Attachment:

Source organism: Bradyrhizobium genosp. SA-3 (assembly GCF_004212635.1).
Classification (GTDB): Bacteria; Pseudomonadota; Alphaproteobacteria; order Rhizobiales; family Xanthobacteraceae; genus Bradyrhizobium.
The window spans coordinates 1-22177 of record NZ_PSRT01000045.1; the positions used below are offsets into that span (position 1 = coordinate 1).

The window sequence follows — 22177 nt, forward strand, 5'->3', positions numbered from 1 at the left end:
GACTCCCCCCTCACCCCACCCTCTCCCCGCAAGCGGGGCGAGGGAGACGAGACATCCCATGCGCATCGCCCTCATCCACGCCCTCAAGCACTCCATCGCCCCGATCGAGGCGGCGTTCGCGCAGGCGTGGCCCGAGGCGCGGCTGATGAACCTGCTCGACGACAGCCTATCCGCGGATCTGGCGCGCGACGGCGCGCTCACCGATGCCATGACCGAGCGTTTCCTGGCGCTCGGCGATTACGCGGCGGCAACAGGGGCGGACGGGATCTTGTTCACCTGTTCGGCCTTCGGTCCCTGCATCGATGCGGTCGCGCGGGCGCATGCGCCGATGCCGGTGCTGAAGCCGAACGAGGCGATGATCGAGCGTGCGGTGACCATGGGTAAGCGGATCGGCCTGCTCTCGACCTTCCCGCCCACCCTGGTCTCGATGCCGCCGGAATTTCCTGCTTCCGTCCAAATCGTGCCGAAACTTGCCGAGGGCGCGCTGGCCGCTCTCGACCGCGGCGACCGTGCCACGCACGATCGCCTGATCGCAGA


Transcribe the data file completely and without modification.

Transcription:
Source organism: Bradyrhizobium genosp. SA-3 (assembly GCF_004212635.1).
Classification (GTDB): Bacteria; Pseudomonadota; Alphaproteobacteria; order Rhizobiales; family Xanthobacteraceae; genus Bradyrhizobium.
The window spans coordinates 1-22177 of record NZ_PSRT01000045.1; the positions used below are offsets into that span (position 1 = coordinate 1).

The window sequence follows — 22177 nt, forward strand, 5'->3', positions numbered from 1 at the left end:
GACTCCCCCCTCACCCCACCCTCTCCCCGCAAGCGGGGCGAGGGAGACGAGACATCCCATGCGCATCGCCCTCATCCACGCCCTCAAGCACTCCATCGCCCCGATCGAGGCGGCGTTCGCGCAGGCGTGGCCCGAGGCGCGGCTGATGAACCTGCTCGACGACAGCCTATCCGCGGATCTGGCGCGCGACGGCGCGCTCACCGATGCCATGACCGAGCGTTTCCTGGCGCTCGGCGATTACGCGGCGGCAACAGGGGCGGACGGGATCTTGTTCACCTGTTCGGCCTTCGGTCCCTGCATCGATGCGGTCGCGCGGGCGCATGCGCCGATGCCGGTGCTGAAGCCGAACGAGGCGATGATCGAGCGTGCGGTGACCATGGGTAAGCGGATCGGCCTGCTCTCGACCTTCCCGCCCACCCTGGTCTCGATGCCGCCGGAATTTCCTGCTTCCGTCCAAATCGTGCCGAAACTTGCCGAGGGCGCGCTGGCCGCTCTCGACCGCGGCGACCGTGCCACGCACGATCGCCTGATCGCAGA